Koloa Māpu

Koloa Māpu

webpage header of koloa mapu


  • ʻŌlelo Hawaiʻi: Koloa māpu
  • Common: Northern Pintail
  • Scientific: Anas acuta


Conservation Status

  • State recognized as Indigenous

Species Information

The Koloa māpu, or northern pintail, is a dabbling duck (Family: Anatidae), common throughout the northern hemisphere, that winters in the main Hawaiian Islands, typically arriving in August, and departing for Siberia, Alaska, or Canada in late March or April. Koloa māpu feed primarily on the seeds and leafy parts of aquatic grasses, as well as aquatic invertebrates such as snails and beetles, with live prey being especially important in the early spring. As with most dabbling ducks, koloa māpu plumage varies depending on sex. Breeding males are dark brown on the head and upper neck, white across the lower throat, and gray about most of the body, while female plumage is mottled light and dark brown. Nonbreeding male plumage is similar to that of females. They tend to move in or form groups with their kind. Koloa māpu form pair bonds but remain promiscuous during breeding. They are known to hybridize with six other North American duck species (mallard, black duck, green-winged teal, American wigeon, Chiloe wigeon, and redhead) and with at least three other species in Eurasia.


Common throughout the southern and western United States and Mexico during the winter, shifting to the northernmost central U.S., west central Canada, and Alaska during the breeding season. Koloa māpu are also common through Eurasia. In Hawai‘i, koloa māpu have been sighted routinely on all of the MHI, but have not been recorded in the NWHI.


During winter, koloa māpu utilize a variety of shallow inland freshwater and intertidal habitats, typically shallow wetlands with little emergent cover (although at night they prefer emergent stands of food plants). They will also use flooded agricultural habitats (especially rice, corn, wheat, soybeans, and pastures), reservoirs, tidal wetlands, bays, and estuarine habitats. In Mexico, koloa māpu favor areas where excess irrigation water flows into salt flats or tidal basins; also mangrove mud flats, irrigation reservoirs, and ephemeral ponds. Some of these types of areas are already protected; others have been lost to development.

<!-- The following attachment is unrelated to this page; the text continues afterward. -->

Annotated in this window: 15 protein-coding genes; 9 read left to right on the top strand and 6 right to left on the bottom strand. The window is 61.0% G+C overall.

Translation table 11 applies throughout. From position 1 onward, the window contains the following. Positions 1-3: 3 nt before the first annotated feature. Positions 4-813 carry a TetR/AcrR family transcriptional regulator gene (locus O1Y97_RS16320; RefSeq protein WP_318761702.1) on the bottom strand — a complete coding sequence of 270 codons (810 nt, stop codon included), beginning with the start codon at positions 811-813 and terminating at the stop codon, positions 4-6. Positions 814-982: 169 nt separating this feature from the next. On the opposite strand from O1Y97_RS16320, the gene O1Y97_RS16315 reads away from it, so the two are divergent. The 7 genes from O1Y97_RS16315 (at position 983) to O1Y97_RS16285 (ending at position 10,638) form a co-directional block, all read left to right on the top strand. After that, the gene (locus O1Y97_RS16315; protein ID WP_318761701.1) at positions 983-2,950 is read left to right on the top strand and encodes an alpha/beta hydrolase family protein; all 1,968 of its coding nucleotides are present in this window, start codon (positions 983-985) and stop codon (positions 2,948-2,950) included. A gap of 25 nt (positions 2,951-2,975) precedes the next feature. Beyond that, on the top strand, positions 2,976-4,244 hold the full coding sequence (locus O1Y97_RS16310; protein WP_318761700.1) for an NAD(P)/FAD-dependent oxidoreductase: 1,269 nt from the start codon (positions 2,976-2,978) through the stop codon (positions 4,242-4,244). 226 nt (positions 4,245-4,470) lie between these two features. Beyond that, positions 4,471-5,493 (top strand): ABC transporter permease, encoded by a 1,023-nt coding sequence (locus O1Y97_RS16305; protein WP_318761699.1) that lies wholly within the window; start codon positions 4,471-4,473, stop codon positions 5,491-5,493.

Primary threats include the following:

  • Loss of wetland habitat to development, pollution, or habitat-modifying invasive plants.
  • Avian disease.

Plans & Projects

Additional Resources 

For more information and references visit the DLNR State Wildlife Action Plan factsheets. DOFAWʻs species pages and State Wildlife Action Plan fact sheets are provided for general information and are not meant to be a citable, original source of data. If you are a student, researcher, or writer looking for a citable source, please explore the references below or find other original data sources, rather than citing these webpages. The references below were provided by the authors of the State Wildlife Action Plan fact sheets at the time of drafting:

  • Austin JE, Miller MR. 1995. Northern pintail (Anas acuta). In The Birds of North America, No. 163 (Poole A, Gill F, editors). Philadelphia, (PA): The Academy of Natural Sciences; and Washington DC: The American Ornithologists’ Union.
  • Udvardy MD, Engilis, Jr., A. 2001. Migration of northern pintail across the Pacific with reference to the Hawaiian Islands. Studies in Avian Biology No. 22: 124-132.